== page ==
In May of 2008 Fast Company put Gina Bianchini on the cover and heralded the “infinite ambitions” of the social network builder NING. The article called NING a “Perpetual Growth Machine.” Ouch. One month ago Bianchini stepped down as CEO, and yesterday NING fired 40% of its workforce and announced it was killing the free community building platform — moving to premium services.
There’s no doubt that the decision NING made is going to make some folks hopping mad. Pulling the plug on a popular, growing, vibrant free community product couldn’t have been an easy decision. But before we theorize about the whys and wherefores, let’s take a moment to point out just how many things NING did right.
1. Small Is Beautiful. From the very beginning, NING was conceived to embrace, support, celebrate, and power small communities. While lots of media folks were looking to embrace big media, Marc Andreessen and Gina Bianchini were out front in understanding that the very nature of the Web was empowering groups with shared interests, making possible the creation of communities with shared sets of interests that were often geographically diverse. Creating user-friendly tools for these groups reflects Marc’s deep understanding of the Web. Not surprising, given the fact that he built what would be the very first software that facilitated the graphical Web that has grown to be a central part of our lives. NING was in its conception, very clearly tied to the early ideas of Mosiac and Netscape Navigator.
2. If You Build It They Will Come. NING was in many ways a peer to Facebook. And while Facebook’s decision to focus on college students gave it a fast start that turned out to be rocket fuel, NING’s focus on a multitude of smaller groups and the need for those groups to have more control over function, features and feel was spot on. NING is for groups something that Facebook is not. And that’s a good thing.
3. The NING ID Concept. While lots of folks, I for one, didn’t understand the NING ID when I first encountered it, I can tell you now that I certainly think that identity and the issues around multiple log-ins are significant. Facebook appears to have made this work, creating what is rapidly becoming a “single-sign-on” solution for social media. Will Facebook be the final winner, hard to say — but NING had the idea first and stuck to their guns.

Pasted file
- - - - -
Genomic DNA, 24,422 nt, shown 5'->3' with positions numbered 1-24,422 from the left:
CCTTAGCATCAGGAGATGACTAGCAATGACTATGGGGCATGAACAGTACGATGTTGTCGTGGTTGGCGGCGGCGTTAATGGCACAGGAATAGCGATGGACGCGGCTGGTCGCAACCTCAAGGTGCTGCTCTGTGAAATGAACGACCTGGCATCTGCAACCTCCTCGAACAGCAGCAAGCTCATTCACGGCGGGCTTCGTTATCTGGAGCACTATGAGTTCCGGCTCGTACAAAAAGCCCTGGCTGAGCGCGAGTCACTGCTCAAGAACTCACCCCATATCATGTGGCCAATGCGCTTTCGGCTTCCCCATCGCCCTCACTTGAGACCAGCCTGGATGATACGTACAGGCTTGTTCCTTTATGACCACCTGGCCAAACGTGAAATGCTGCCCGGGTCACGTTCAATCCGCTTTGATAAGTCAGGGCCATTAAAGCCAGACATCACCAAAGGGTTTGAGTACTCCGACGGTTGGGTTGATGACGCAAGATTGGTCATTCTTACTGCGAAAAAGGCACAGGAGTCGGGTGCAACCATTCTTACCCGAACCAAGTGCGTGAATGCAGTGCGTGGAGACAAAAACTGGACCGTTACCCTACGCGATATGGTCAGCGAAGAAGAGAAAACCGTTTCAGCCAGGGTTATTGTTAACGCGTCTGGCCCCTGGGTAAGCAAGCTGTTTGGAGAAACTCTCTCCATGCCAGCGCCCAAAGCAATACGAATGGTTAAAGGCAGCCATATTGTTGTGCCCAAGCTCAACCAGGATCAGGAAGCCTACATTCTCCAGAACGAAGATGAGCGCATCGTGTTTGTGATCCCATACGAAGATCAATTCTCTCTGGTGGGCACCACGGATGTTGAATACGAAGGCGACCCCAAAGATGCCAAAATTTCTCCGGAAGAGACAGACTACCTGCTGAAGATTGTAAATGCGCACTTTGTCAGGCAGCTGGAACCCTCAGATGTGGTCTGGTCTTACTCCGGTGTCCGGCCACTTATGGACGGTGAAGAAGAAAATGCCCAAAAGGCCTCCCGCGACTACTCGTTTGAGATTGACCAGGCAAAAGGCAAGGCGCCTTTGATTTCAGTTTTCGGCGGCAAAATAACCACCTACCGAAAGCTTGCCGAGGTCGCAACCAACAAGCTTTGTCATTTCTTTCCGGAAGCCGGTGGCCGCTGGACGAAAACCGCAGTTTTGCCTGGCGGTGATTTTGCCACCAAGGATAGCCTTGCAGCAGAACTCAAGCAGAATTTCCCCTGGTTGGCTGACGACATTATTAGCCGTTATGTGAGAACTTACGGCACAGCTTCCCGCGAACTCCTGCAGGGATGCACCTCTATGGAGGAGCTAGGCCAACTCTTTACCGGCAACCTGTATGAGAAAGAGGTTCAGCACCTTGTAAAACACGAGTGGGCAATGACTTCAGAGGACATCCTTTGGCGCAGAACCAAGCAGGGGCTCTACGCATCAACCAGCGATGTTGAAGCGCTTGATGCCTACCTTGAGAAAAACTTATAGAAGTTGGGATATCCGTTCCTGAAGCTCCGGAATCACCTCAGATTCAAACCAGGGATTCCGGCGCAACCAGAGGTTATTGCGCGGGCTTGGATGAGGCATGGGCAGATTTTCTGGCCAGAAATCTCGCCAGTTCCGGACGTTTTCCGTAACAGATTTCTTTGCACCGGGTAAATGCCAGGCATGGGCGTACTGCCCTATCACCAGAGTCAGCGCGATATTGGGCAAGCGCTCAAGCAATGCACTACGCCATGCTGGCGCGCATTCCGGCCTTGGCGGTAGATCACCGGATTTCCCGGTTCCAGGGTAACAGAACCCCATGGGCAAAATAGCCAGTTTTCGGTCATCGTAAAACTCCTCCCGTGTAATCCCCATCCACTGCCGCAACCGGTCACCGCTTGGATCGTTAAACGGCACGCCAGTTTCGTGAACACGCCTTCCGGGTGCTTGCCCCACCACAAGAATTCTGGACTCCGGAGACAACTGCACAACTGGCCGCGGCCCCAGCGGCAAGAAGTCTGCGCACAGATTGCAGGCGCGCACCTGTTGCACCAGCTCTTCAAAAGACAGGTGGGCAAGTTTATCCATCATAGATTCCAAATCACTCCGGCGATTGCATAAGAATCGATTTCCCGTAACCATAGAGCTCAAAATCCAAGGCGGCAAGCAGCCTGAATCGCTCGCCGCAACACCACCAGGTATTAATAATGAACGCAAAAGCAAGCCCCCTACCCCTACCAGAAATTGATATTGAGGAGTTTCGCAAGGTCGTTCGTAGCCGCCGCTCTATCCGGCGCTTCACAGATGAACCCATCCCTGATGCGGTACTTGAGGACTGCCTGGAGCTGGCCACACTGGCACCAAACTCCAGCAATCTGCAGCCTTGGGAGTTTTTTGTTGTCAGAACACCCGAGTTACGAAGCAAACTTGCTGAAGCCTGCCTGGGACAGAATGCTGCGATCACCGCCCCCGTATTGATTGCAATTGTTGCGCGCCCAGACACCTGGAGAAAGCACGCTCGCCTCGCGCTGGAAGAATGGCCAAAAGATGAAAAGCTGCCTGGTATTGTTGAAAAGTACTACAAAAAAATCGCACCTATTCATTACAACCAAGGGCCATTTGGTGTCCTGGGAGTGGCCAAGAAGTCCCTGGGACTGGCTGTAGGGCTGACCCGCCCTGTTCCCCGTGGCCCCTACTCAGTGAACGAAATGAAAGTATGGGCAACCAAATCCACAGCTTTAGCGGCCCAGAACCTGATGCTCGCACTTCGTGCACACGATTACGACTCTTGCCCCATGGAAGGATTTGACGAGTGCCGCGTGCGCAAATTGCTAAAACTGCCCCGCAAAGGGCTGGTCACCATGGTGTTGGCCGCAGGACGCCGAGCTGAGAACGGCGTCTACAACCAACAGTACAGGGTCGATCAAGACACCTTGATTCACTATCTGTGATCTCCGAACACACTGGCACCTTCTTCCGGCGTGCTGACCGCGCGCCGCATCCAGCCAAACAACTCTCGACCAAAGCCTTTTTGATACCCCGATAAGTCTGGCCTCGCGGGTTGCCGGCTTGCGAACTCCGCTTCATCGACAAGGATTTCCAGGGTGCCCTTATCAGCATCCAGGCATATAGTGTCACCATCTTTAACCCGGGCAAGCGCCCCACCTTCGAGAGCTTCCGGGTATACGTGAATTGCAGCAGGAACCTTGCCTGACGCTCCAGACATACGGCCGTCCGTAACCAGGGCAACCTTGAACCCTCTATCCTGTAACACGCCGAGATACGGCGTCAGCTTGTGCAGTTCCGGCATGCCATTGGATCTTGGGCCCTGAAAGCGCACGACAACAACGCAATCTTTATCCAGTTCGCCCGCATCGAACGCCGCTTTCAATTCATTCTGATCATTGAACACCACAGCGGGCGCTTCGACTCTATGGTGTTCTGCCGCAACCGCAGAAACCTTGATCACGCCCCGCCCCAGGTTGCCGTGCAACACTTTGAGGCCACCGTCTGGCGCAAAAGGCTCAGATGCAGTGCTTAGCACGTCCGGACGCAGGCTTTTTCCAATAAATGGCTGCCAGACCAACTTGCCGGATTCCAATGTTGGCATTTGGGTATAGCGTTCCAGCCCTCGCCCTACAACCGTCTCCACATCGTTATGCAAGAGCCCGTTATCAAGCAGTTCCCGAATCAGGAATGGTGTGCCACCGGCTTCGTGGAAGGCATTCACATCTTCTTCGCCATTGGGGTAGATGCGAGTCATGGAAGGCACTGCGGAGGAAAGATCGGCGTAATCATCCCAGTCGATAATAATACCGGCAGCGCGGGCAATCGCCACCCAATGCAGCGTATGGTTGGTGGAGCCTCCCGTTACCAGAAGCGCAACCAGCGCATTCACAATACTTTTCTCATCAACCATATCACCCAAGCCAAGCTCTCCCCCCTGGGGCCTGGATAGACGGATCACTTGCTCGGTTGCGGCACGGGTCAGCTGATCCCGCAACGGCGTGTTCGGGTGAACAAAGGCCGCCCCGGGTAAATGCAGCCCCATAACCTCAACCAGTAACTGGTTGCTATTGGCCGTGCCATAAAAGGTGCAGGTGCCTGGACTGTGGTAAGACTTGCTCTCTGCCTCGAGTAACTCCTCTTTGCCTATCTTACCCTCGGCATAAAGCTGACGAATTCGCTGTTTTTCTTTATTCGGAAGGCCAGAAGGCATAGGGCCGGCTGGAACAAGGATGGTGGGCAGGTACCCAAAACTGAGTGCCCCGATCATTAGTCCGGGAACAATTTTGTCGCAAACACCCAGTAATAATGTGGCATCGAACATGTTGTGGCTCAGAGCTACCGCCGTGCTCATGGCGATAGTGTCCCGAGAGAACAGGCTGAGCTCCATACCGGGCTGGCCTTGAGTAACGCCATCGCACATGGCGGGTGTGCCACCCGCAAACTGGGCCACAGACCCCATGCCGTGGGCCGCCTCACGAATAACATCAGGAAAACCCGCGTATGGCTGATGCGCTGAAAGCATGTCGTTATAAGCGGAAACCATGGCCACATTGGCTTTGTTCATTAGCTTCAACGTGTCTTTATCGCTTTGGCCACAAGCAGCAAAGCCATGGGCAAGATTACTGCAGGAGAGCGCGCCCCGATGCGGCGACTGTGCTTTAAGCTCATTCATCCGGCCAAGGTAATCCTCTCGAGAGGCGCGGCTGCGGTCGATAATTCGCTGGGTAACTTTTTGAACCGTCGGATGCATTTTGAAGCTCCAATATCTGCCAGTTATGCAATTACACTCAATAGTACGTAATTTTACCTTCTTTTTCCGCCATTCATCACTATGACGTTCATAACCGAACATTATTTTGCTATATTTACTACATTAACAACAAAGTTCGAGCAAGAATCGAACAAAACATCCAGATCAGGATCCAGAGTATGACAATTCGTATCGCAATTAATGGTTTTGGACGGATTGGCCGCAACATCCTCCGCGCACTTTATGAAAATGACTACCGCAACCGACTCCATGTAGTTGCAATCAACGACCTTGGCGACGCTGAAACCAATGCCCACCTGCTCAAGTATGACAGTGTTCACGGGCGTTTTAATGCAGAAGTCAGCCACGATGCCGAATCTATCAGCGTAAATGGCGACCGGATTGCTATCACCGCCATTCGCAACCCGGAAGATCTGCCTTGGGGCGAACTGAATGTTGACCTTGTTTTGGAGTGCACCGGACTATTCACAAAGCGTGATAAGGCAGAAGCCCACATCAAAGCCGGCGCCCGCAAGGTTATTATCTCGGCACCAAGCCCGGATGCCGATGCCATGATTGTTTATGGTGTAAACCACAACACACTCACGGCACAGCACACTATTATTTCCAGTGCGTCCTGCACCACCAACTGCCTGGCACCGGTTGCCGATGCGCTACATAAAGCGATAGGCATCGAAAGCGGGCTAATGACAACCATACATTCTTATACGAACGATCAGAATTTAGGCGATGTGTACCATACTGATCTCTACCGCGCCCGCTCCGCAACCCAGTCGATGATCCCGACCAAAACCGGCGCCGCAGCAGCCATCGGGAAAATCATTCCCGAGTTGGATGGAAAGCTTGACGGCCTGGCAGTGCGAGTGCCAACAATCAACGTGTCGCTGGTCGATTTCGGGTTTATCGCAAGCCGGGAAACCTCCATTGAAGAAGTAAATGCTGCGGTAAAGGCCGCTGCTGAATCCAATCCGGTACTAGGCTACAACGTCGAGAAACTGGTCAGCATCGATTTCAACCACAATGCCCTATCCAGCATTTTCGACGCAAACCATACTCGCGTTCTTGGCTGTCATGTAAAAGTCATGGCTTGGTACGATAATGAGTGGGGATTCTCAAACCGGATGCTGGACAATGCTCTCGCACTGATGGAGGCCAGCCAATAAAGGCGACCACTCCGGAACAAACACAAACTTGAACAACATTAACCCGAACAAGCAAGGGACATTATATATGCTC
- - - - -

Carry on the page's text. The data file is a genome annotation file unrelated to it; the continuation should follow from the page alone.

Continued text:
4. Porn. Back when everything was about “openness” and platform providers were turning a blind eye to porn, Andreessen first took a “pro-speech” stand, and then a position that was certain to get him serious grief from free-speech loyalists. He stood up, made a decision, and banned porn from NING. It wasn’t a popular decision, and some cried censorship, but Andreessen’s position was that platform providers could have standards, as long as the enforced them evenly. He was right.
… and finally
5. Gina. There are far too few women CEOs in tech, and while I’ve got no inside knowledge of how Gina and Marc together funded and launched NING, Gina was an important icon for women in tech, and I for one look forward to seeing her heading up another company soon.
NING has proven the need for community’s platforms on the Web, and no reasonable person should diminish that accomplishment. But that success alone don’t tell the whole story. They’ve made some mistakes too.
From my somewhat biased POV in the platform provider space here are the things I think that Marc and Gina would say in hindsight they wish they’d done differently.
Money. They raised too much. The problem with being a Web rockstar is that folks are willing to bankroll your next thing almost without hearing the pitch. When NING approached 120 million (as reported here by TechCrunch) they set in motion a trajectory that required them to hire too many people, set very high expectations for an exit, and need to develop a revenue strategy that supported that 10X exit. What NING now knows is that advertisers just aren’t going to pay a premium for small niche networks. And as CPM’s moved downward, pageview growth wasn’t enough to make the math work.
Expectations. NING has been trying to keep the free ad-supported model alive with few limits or restrictions, while pursuing a strategy of providing Enterprise Services to paying customers. This is a reasonable concept, but the path from free to paid wasn’t clear, and sites on the free network didn’t have notice or a roadmap to paid. This could have been solved sooner and less painfully. It’s worth pointing out that NING is hardly the only platform to kill its free offering, Brightcove did it a year ago, and even our partnership with Demand Media to power the free ChannelMe.TV ended up as a pile of dust. These things happen.
The Future. NING is a solid software platform with good bones. Enterprises will like the community functionality. But the challenge now is vision — and with Marc deep in VC land and Gina gone, It’s hard to imagine that technology alone will keep NING from following Joost and other once high-flyers off a cliff, let’s hope not.
Community is the core of the Web’s best nature, and organizing community so that both members and platform providers can find value for investors and customers is important for all of us, and for the Web broadly.
Steve Rosenbaum is The CEO of Magnify.net,
a NYC-based Web platform that powers content aggregation and curation.
He has been building and growing consumer-content businesses since
1992. He was the creator and Executive Producer of MTV UNfiltered,
a series that was the first commercial application of user-generated
video in commercial TV. He is a documentary director who’s film Seven Days in September chronicled life in the week after 9/11 in New York.
Follow Steve on Twitter @Magnify